The point is - you have to be dirt poor to not be able to save up $250 to buy a desktop computer or used laptop from the pawn shop. If you can't afford that, then you can't afford internet access or electricity or backup storage media to use a computer, of any kind, and you would get more done by simply getting a smartphone. If the donation thing just makes you feel good about yourself, buy a new computer and donate that.
You... don't really understand poverty much, do you? There are discount Internet connectivity programs (Comcast Internet Essentials) that can get you online for $10 if you are below certain income criteria. Even if you're having trouble paying your electric bill, you can get help with that too from most utility companies.
There is no "proper", or "best practice" place. Your two questions are entirely dependent on your use-case scenarios. If you want to block flash scripts on your kids browsers, do it host level at the OS. If you are dealing with a gigantic 2000 employee office campus, then you'd want to probably handle that centrally on a giant honking appliance/router designed for it where you can centrally manage policy.
A full, true, Raspberry pi setup that could replace a computer (including a case + power supply + sd card, etc) will run you around $85. There's not $85 of scrap value in an old P4 unfortunately.
ExtremeTech did an article on this:
There's been many valid points made here about the long term costs of power consumption versus the short term upfront costs of new hardware investment. Unfortunately the issue with most non-profits is they don't have the upfront capital to invest in say 50 Raspberry Pi systems, but they can easily spread out the power consumption over the long term of 50 P4's (as inefficient as they are - agreed!) through operating expenses.
Pittance? I helped a local non-profit earn $3000 last year by salvaging their "junk" through my volunteer work.
They're doing it wrong then. There's money in scrap boards, memory, CPUs, and the metal itself. I can understand turning the things away however if there's not a support structure in place for them.
Your kind of thought process is exactly the problem. A P4 system is perfectly usable given the correct software configuration, and as timothy already stated they're working well enough running Lubuntu to be a basic word processing/information device. Just because it's not the newest technology doesn't mean it's trash. There are plenty of people out there who would be perfectly well served by a basic computer that can run a web browser to look up information, and type up emails on it.
I think you just described SME:
As a 30 year old guy who has gone back into his old childhood Lego sets recently, as well as recently bought himself some new ones I uh, feel sadly qualified to comment on this story. My recent purchases were one LOTR set, and a Lego City set. In response to the lack of "creativity" in these sets, it's not the sets that have gotten less creative. It's the engineering in the brick placement amongst everything that has gotten better.
If you compare the brick selection and design of say, a 2012 LOTR set vs my early 90's Pirate sets you can easily see this. The 2012 sets use a number of small, angular pieces from what I've noted, that fit together in creative ways that the early 90's sets could only dream of. The pieces in question in the 2012 sets did indeed exist in the early 90's set, so it's not a case of simply making "less flexible" pieces.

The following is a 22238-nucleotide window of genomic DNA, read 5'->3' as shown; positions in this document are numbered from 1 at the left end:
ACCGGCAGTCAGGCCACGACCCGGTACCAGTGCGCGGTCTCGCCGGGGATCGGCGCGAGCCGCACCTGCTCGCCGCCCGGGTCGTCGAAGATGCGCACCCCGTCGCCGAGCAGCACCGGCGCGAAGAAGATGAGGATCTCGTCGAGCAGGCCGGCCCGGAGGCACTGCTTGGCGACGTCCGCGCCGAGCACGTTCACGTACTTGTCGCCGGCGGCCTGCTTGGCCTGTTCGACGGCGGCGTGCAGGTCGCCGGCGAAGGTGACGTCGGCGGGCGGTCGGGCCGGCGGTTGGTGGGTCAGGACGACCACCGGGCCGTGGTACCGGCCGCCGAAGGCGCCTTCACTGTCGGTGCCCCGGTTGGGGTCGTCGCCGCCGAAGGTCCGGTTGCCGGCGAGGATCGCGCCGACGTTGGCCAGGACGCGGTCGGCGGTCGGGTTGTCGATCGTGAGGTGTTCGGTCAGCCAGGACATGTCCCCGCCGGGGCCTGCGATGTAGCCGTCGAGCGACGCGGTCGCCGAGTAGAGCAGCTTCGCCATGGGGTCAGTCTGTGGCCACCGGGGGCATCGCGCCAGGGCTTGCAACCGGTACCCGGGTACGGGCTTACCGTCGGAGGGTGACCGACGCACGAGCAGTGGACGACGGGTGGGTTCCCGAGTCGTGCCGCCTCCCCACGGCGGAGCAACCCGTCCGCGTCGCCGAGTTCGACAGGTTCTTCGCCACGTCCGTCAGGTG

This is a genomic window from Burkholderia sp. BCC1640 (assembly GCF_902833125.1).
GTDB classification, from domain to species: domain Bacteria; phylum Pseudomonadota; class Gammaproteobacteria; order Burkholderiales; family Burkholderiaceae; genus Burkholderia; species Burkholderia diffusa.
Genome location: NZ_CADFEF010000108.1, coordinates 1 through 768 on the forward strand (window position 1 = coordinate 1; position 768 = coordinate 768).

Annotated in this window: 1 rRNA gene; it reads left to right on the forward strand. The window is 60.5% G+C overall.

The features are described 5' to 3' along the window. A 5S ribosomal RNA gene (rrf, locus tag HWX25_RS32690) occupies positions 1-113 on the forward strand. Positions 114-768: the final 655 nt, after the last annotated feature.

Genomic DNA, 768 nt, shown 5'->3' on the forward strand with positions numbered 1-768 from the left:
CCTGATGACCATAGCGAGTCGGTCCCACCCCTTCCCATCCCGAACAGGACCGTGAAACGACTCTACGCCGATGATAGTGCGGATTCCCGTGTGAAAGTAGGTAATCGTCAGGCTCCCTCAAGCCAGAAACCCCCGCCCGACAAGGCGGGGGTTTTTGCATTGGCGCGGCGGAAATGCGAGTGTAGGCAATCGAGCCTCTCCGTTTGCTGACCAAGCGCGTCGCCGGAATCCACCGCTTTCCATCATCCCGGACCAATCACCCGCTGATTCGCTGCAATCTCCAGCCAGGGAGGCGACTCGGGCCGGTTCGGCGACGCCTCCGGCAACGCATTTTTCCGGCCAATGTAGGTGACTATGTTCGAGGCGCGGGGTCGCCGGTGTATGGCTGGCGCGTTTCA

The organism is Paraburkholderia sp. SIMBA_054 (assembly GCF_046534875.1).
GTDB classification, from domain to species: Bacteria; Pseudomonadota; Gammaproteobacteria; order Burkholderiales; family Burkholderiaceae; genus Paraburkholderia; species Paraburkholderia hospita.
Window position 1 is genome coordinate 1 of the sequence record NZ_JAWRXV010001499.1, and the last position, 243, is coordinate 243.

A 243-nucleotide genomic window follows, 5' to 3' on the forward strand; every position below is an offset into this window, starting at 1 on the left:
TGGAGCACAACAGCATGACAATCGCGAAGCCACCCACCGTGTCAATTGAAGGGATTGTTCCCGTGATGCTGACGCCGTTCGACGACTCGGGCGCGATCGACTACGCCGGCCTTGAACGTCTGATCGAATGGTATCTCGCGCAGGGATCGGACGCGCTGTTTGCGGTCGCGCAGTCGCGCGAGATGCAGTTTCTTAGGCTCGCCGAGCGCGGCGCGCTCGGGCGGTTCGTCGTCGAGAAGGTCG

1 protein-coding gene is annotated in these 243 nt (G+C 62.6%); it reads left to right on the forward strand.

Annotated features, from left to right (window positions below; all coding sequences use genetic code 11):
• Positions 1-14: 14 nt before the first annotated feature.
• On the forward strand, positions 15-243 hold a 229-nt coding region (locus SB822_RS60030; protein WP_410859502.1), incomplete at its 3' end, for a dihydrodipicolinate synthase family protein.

You can tell that the designers of these sets have gotten really, really good at their jobs, in no doubt likely as a result of the difference in computing power between the early 90's and now. To suggest that the sets have gotten less "creative" is asinine. Have we gained more themed and licensed sets? Absolutely. However, the pieces they are equipping these sets with are simply fitting together better and looking more streamlined. You've still got your 4x2 bricks, your 3x3 plates, there's just less usage of them as the primary shape of a vehicle/building, and they are enhanced by the smaller 1x2 45 angle bricks say that really help bring out the details in the design.
In the end, they're still freaking Lego you can put together any way you want. It's simply the brick selection has changed for the better.
horseshit.... how many netbooks/tablets/convertibles/whatnot have a RPi header + many servo/motor PWM capable controllers?
I can count them on no fingers.
So you're going to do what with this, put your entire laptop onto an RC Plane? No, for that you'd use a Pi, Arduino, or any more appropriate form factors. Same on a RPi shield - are you going to cut a hole in your keyboard for the shield to stick out?
I've looked into this myself. I have an associates and have been slowly chipping away towards a Bachelors for years. http://www.degreeinfo.com/forum.php has a lot of good resources on this, but basically you can hack together credit from a combination of CLEP, DSST, among other equivalency testing, and then transfer them into one of the friendly-towards-this-kind-of-thing schools like Excelsior or Thomas Edison State college.
I was actually enrolled in Thomas Edison prior to knowing about this, slogging away at online courses. After learning about this "hack", and even figuring out a sure-fire way to a Bachelors degree in like 6 months, I didn't do it and I now haven't continued any further with Thomas Edison. For some, having a "BS" or "BA" in and of itself might be worth it, but for me the whole idea/thing just made the online degree seem like a joke if you can test your way out of an entire degree basically
This is the type of guy who will store his source code in the cloud, then act surprised when his VPS company crashes and he loses all his data.
Get off the cloud man, you clearly have no idea what you're doing and will pay dearly for it in the long-run.
Does this still actually work in 2012?